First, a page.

Taking a road trip or flying to some distant destination? You don’t have to leave your healthy eating habits at home. With a little advance planning and thinking outside the box, you can enjoy your adventures, secure in the knowledge that you’re fueling your body with the healthiest, most protective (and delicious) foods on the planet. Now that’s something to write home about!
American highways are lined with a near-infinite number of fast food chains. However, the number of Nutritarian-friendly food choices is disturbingly low. To avoid the frustration of searching for healthy meal options on the road, turn your car trunk into your personal restaurant-on-wheels.
First, invest in a large cooler, and fill it with plenty of ice packs. Next, stock a supply of salads, cut up raw veggies and fruit, whole-grain wraps, raw nut butters, unsalted raw nuts and seeds. After that: Enjoy.
1. Pack meals that your family enjoys – especially important when traveling with children
2. Saves time – no more worrying about finding a restaurant that everyone agrees on
3. Customize your healthful meals to suit your tastes
4. Cost effective
If you are on the road for several days, stop at local farmers markets or grocery stores along the way to restock. It’s a great way to learn about a new area. I like to search for local farms that sell to the public, because I enjoy driving directly to the farm, and talking to the farmer about the fruits of his labor. And who doesn’t love going to a farmer’s market? To find out where and when they occur local to your stay, do a web search. They are sure to pop up. Besides being an adventure, there’s nothing more delectable than fresh berries, melons, cherries, peaches, apples, tomatoes, corn, okra and carrots.
Visit a pick-your-own farm. Look for farms in the area and call ahead about your visit. Fast food or chain restaurants are the same wherever you go in the world, but farms and farmers markets showcase the uniqueness of their locale and offer the freshest produce a location has to offer. They are abundant in the summertime and can be a memorable adventure. This is especially true when visiting a different part of the United States or travelling internationally.
At night, refreeze your ice packs if you have a fridge with a freezer in your hotel room or travel with plastic bags and fill them up with ice from the hotel icemaker. You can also ask the hotel to put your ice packs in their kitchen freezer.
Life on the road doesn’t have to mean wrestling with plastic dinnerware and dull hotel-room kitchen tools. Travel with real silverware, and bring one big sharp knife for cutting melons and other chopping. When traveling by plane, you can pack a metal fork and spoon in your carry-on, but make sure the knife is in the checked baggage. It is also handy to bring a large bowl for washing veggies and prepping food in your room. And skip the environmentally unfriendly plastic bottles – bring your insulated water bottles, which can be filled with ice and water when needed.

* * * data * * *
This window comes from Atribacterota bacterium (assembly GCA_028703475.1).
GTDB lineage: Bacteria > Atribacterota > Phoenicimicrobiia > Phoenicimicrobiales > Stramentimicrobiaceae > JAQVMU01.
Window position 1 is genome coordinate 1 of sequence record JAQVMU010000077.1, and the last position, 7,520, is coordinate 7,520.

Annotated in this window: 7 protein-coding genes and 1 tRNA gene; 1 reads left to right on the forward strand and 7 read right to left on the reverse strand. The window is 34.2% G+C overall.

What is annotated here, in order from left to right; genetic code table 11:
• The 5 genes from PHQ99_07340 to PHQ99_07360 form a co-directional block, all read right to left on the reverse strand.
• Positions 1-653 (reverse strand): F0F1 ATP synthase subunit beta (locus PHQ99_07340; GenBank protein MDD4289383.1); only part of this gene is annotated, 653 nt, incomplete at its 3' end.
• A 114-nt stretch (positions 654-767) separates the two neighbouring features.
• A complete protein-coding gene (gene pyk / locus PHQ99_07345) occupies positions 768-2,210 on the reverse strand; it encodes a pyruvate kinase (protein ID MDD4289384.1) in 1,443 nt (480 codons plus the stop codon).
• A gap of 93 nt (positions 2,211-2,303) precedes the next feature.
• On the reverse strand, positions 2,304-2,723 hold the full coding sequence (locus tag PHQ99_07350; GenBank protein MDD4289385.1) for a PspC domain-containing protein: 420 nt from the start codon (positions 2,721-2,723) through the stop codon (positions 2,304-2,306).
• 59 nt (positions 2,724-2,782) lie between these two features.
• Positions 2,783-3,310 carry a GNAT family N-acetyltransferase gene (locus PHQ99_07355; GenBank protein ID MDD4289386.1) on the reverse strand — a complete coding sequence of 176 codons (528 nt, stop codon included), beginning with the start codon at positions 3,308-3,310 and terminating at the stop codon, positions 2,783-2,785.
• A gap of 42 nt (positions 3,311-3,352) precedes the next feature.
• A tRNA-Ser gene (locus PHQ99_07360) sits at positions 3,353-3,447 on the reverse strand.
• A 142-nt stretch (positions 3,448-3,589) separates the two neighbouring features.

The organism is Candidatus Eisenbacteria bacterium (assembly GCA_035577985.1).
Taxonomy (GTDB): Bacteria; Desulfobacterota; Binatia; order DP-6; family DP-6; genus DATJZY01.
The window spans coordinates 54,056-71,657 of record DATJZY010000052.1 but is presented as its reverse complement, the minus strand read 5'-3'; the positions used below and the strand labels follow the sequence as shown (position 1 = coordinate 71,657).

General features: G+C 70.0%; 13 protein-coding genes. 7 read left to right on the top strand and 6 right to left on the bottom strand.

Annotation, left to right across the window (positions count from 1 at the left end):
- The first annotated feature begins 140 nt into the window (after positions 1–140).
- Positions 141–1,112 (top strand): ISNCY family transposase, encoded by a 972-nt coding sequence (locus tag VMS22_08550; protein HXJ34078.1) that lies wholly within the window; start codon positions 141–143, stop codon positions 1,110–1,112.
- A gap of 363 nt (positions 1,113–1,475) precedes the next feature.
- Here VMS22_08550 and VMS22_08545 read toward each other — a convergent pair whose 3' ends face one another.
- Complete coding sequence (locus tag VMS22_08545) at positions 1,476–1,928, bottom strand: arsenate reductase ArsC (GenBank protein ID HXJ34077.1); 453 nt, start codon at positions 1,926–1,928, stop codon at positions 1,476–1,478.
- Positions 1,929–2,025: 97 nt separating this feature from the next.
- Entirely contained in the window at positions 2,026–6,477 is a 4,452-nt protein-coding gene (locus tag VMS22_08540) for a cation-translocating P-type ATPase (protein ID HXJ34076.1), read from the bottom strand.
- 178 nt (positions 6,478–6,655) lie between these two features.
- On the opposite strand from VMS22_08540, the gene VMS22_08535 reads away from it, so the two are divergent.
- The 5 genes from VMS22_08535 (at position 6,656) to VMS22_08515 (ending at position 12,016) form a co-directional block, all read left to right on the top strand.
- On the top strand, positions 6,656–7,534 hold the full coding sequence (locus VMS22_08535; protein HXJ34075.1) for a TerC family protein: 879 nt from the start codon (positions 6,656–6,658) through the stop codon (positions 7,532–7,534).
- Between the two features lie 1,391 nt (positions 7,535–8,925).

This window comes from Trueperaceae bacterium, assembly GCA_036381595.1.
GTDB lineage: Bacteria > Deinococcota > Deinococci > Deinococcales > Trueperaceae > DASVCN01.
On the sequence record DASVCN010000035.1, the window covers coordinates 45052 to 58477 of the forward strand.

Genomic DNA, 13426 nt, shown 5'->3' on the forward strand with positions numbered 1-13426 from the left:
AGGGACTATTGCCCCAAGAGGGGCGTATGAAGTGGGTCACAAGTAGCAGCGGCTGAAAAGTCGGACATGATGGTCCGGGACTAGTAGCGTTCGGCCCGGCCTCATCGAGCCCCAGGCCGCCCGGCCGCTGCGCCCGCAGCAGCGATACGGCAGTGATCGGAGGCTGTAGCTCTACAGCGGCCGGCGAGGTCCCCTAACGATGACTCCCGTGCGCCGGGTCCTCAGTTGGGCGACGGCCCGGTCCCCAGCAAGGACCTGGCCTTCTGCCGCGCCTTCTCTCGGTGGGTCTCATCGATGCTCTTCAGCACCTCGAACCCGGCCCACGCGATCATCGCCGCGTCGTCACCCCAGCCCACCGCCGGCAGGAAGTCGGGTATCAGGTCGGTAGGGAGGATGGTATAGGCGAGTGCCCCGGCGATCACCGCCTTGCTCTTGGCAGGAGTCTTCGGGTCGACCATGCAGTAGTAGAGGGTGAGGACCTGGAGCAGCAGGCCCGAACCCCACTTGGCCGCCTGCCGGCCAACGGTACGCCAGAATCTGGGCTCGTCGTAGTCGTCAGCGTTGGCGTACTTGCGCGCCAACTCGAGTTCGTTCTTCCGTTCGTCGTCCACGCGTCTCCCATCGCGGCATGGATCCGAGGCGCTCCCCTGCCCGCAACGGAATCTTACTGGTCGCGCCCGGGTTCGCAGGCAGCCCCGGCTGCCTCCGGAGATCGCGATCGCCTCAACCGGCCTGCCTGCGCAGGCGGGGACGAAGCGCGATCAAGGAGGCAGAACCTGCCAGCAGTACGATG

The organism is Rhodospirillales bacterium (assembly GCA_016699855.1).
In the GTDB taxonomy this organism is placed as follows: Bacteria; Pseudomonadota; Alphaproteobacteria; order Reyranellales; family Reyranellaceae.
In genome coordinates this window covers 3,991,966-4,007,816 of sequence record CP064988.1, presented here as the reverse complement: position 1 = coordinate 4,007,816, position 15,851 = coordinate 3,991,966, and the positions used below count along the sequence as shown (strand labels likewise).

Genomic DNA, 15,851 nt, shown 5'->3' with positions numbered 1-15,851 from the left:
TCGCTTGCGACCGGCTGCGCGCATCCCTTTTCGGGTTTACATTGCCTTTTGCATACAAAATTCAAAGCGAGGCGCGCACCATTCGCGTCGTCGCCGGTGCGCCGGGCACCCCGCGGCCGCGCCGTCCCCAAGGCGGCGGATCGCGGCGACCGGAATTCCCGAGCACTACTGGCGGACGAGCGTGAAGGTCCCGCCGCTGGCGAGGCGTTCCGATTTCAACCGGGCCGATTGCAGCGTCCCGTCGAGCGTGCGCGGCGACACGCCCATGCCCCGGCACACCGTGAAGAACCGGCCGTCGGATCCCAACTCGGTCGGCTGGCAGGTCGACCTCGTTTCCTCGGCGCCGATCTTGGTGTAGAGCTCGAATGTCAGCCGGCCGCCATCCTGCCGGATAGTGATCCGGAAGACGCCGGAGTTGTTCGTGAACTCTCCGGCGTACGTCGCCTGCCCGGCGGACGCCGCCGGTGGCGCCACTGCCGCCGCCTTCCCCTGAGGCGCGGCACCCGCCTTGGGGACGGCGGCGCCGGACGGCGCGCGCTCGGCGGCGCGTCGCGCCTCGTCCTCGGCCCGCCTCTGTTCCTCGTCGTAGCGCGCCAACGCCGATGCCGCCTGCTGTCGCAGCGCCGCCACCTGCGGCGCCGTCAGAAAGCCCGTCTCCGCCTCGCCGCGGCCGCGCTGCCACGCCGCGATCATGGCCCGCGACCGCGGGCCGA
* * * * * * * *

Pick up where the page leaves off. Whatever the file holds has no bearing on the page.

If you are flying within the United States, pack everyone’s carry-on bag with healthy food that travels well. Some good choices are:
Contact your airline to ask about vegetarian or vegan options for in-flight meals, but don’t count on it being healthy. Nutritarians know that meals made without animal products can still be loaded with salt, oil and sugar. In almost all cases, you’ll still need to bring your own food to play it safe.
If you’re staying in an Airbnb or home with a full kitchen, great! That will make eating Nutritarian a breeze. Find a local grocery store or health food store and stock up for these simple meals.
Even if all you have is a mini-fridge in your hotel room, you can still put together a Nutritarian meal:
For many of us, dining out is part of being on vacation. The good news is: You don’t have to give up restaurant dining completely. I make it a point to look for restaurants that have healthy choices. Some tips:
It is easy to find oatmeal and fruit for breakfast. For lunch or dinner, look for restaurants that offer an interesting assortment of creative salads or have a salad bar.
I always say, “Make your salad the main dish.” To put it into practice:
If you order a conventional entrée, choose simple broiled fish or chicken items, and share it with someone you are dining with so neither of you consumes an excessive amount of animal products. Asian restaurants are also good choices because you can order vegetable dishes that are steamed or water sautéed with the sauce on the side.
On vacation, you may not eat perfectly at every single meal, but the goal is to eat very well most of the time. If you eat some conventional foods, don’t despair – just start eating healthfully again at your next meal, and continue for the entire next few days until the vacation is over.
Try to avoid foods that trigger any addictive food behaviors you might have. And if you pick one or two meals, where you might eat something off your regular diet, such as an animal product, make sure it’s no more than one or two meals during your entire week away.
And remember: Stay active while you’re on the road. Do more and more exercise when you are away from home, structuring your fun around physically demanding activities. Your aim is to go to bed physically tired every day. It’s a great way to build muscles, maintain your fitness level – and create some memorable moments that are better than any souvenir.